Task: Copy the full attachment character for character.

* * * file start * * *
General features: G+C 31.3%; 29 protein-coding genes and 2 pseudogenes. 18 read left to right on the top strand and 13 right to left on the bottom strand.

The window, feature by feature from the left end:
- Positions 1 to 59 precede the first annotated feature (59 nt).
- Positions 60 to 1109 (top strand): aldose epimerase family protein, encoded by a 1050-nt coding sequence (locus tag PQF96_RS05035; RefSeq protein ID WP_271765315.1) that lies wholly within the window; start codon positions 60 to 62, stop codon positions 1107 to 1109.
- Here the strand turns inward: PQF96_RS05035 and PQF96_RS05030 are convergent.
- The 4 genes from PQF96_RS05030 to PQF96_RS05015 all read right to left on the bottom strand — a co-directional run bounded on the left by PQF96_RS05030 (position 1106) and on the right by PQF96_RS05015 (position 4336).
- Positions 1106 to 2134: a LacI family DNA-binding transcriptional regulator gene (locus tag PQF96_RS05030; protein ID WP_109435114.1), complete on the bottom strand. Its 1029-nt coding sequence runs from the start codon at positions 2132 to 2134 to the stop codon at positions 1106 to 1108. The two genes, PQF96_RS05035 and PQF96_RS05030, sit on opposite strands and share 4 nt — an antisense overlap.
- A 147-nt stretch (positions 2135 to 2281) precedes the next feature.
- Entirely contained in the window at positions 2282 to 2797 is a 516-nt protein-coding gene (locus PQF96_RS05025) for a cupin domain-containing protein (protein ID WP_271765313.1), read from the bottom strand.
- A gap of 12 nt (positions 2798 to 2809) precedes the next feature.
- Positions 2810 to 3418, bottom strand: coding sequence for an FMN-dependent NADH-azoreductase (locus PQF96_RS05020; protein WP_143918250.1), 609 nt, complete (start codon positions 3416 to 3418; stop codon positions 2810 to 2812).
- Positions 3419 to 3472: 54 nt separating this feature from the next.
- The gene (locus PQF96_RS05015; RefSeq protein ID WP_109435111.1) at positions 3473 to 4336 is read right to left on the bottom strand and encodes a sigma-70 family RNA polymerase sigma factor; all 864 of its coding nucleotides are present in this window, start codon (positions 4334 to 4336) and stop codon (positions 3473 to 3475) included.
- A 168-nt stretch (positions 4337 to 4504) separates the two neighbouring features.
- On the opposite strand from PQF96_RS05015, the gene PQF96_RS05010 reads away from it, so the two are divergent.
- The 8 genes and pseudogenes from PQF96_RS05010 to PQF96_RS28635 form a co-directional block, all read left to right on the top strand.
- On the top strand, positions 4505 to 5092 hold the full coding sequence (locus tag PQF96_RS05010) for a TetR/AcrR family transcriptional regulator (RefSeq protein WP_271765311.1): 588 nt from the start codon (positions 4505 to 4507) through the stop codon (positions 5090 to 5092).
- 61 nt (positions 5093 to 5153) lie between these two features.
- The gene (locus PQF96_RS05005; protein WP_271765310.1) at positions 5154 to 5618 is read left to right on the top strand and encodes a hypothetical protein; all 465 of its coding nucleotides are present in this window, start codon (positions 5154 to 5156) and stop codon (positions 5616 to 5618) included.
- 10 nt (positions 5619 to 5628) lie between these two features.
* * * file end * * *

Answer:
General features: G+C 31.3%; 29 protein-coding genes and 2 pseudogenes. 18 read left to right on the top strand and 13 right to left on the bottom strand.

The window, feature by feature from the left end:
- Positions 1 to 59 precede the first annotated feature (59 nt).
- Positions 60 to 1109 (top strand): aldose epimerase family protein, encoded by a 1050-nt coding sequence (locus tag PQF96_RS05035; RefSeq protein ID WP_271765315.1) that lies wholly within the window; start codon positions 60 to 62, stop codon positions 1107 to 1109.
- Here the strand turns inward: PQF96_RS05035 and PQF96_RS05030 are convergent.
- The 4 genes from PQF96_RS05030 to PQF96_RS05015 all read right to left on the bottom strand — a co-directional run bounded on the left by PQF96_RS05030 (position 1106) and on the right by PQF96_RS05015 (position 4336).
- Positions 1106 to 2134: a LacI family DNA-binding transcriptional regulator gene (locus tag PQF96_RS05030; protein ID WP_109435114.1), complete on the bottom strand. Its 1029-nt coding sequence runs from the start codon at positions 2132 to 2134 to the stop codon at positions 1106 to 1108. The two genes, PQF96_RS05035 and PQF96_RS05030, sit on opposite strands and share 4 nt — an antisense overlap.
- A 147-nt stretch (positions 2135 to 2281) precedes the next feature.
- Entirely contained in the window at positions 2282 to 2797 is a 516-nt protein-coding gene (locus PQF96_RS05025) for a cupin domain-containing protein (protein ID WP_271765313.1), read from the bottom strand.
- A gap of 12 nt (positions 2798 to 2809) precedes the next feature.
- Positions 2810 to 3418, bottom strand: coding sequence for an FMN-dependent NADH-azoreductase (locus PQF96_RS05020; protein WP_143918250.1), 609 nt, complete (start codon positions 3416 to 3418; stop codon positions 2810 to 2812).
- Positions 3419 to 3472: 54 nt separating this feature from the next.
- The gene (locus PQF96_RS05015; RefSeq protein ID WP_109435111.1) at positions 3473 to 4336 is read right to left on the bottom strand and encodes a sigma-70 family RNA polymerase sigma factor; all 864 of its coding nucleotides are present in this window, start codon (positions 4334 to 4336) and stop codon (positions 3473 to 3475) included.
- A 168-nt stretch (positions 4337 to 4504) separates the two neighbouring features.
- On the opposite strand from PQF96_RS05015, the gene PQF96_RS05010 reads away from it, so the two are divergent.
- The 8 genes and pseudogenes from PQF96_RS05010 to PQF96_RS28635 form a co-directional block, all read left to right on the top strand.
- On the top strand, positions 4505 to 5092 hold the full coding sequence (locus tag PQF96_RS05010) for a TetR/AcrR family transcriptional regulator (RefSeq protein WP_271765311.1): 588 nt from the start codon (positions 4505 to 4507) through the stop codon (positions 5090 to 5092).
- 61 nt (positions 5093 to 5153) lie between these two features.
- The gene (locus PQF96_RS05005; protein WP_271765310.1) at positions 5154 to 5618 is read left to right on the top strand and encodes a hypothetical protein; all 465 of its coding nucleotides are present in this window, start codon (positions 5154 to 5156) and stop codon (positions 5616 to 5618) included.
- 10 nt (positions 5619 to 5628) lie between these two features.